Dame Beatrice is summoned to Galliard Hall by a heretofore unknown relative, one Romilly Lestrange, who asks his guest for her psychiatric opinion of his troubled wife. It turns out that the patient in question–a young woman called Trilby but preferring the name Rosamund–has, according to Romilly, lately developed a habit of tossing things off a cliff top and into into the sea at nine-month intervals. At last count, a transistor radio, a small cat, a pet monkey, and a realistic baby doll have been chucked over, and Romilly is concerned about what–or who–may follow. A conversation with the young woman, however, paints a different picture: Rosamund claims the sea story is a fiction, maintains that her clothes are kept locked up, and says that she is only allowed access to fancy dress costumes like her current Joan of Arc armor. What’s more, she insists that she is not married to Romilly Lestrange, but that she is his ward, being kept from a rightful inheritance when she turns 25. The sharp-eyed psychiatrist is unsure who to believe. There is something sinister in Romilly Lestrange’s character and suspect in his relationship with the “housekeeper,” Judith. But there also lies a strong play-acting element in Rosamund/Trilby’s demeanor, with her penchant for forced hysterics. To untangle the knot found along this particular branch of the Lestrange family tree, Dame Beatrice confers with her son, Sir Ferdinand, and takes tea with her acerbic relation, Lady Selina. When Dame Beatrice is shot at during her stay at Galliard Hall–while in bed, from a squint hole in the wall–she decides to examine the will and testament of Felix Napoleon Lestrange and discovers, to her surprise, that she is one of the named beneficiaries. When the body of another relative is found floating in the sea (apparently run through with a sword from the house), Dame Beatrice must use both her psychiatric and her sleuthing skills to separate the slightly cracked from the criminally insane.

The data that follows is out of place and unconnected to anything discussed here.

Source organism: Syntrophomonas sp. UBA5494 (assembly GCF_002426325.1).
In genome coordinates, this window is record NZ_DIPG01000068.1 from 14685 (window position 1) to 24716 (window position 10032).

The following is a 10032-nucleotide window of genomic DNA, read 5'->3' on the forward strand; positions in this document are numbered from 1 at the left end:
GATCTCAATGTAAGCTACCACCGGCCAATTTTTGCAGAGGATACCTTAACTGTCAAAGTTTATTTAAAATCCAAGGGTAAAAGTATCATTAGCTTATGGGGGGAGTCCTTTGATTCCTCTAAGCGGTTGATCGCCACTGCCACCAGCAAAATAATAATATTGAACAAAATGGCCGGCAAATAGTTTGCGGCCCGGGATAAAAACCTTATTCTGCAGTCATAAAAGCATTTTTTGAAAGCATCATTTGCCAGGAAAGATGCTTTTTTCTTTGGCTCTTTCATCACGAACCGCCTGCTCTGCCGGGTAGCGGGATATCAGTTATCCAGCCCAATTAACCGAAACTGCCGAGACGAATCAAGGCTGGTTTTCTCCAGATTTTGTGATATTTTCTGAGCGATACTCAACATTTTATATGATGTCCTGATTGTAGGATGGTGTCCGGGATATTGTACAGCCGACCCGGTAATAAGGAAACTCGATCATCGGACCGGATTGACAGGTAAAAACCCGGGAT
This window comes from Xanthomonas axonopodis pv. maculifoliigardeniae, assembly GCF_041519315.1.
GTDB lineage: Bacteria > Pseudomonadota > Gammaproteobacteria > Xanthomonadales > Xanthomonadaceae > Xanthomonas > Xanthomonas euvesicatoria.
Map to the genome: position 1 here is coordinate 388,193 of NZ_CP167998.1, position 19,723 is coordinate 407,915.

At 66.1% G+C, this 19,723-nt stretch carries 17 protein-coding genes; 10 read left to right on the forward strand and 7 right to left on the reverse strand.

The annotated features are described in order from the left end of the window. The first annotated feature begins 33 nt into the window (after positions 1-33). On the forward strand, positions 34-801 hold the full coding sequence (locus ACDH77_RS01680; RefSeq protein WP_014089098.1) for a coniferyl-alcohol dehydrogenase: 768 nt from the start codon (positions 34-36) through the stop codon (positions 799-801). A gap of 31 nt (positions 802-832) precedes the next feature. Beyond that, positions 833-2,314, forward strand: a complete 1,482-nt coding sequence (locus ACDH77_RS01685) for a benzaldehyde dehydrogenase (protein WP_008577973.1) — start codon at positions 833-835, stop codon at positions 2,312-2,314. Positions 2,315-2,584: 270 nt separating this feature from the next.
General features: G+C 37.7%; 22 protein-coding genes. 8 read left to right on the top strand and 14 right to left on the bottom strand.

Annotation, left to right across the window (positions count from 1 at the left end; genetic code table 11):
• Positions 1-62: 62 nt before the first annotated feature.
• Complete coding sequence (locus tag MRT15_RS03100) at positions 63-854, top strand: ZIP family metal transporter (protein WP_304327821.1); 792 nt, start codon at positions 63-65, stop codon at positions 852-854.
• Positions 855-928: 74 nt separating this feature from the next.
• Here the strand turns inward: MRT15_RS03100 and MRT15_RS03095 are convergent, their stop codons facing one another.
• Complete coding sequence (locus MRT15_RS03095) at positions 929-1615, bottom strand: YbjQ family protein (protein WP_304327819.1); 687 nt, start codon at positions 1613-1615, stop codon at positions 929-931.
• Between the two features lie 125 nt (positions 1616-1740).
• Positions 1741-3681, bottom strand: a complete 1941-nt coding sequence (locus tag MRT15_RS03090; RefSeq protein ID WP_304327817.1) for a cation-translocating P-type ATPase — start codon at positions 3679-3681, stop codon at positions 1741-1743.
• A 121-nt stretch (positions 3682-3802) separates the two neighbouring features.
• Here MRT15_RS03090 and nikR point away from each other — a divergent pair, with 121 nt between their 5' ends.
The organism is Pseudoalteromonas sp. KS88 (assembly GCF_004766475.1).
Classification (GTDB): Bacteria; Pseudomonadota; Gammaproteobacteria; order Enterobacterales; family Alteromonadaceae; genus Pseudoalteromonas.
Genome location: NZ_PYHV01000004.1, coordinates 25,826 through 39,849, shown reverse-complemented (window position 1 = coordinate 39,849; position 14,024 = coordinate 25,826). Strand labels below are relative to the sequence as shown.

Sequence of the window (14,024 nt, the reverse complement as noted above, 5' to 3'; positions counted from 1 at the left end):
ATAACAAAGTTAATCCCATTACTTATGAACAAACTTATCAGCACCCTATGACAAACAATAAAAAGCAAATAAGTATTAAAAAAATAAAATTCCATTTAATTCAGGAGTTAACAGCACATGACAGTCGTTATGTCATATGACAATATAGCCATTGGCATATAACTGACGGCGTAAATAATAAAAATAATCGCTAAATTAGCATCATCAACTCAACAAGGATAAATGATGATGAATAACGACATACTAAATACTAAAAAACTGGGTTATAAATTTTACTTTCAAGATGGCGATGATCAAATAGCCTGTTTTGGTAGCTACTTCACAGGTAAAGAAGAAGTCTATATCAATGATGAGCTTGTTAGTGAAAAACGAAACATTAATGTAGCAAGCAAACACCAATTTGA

(Synopsis kindly by Jason Half for information only. If any third party would like to use this material please contact firstname.lastname@example.org).
“If there is a sybilline tradition of detection, embracing Miss Marple, Miss Silver, and perhaps even Miss Murchison, Mrs. Bradley is its presiding genius.” Philip Larkin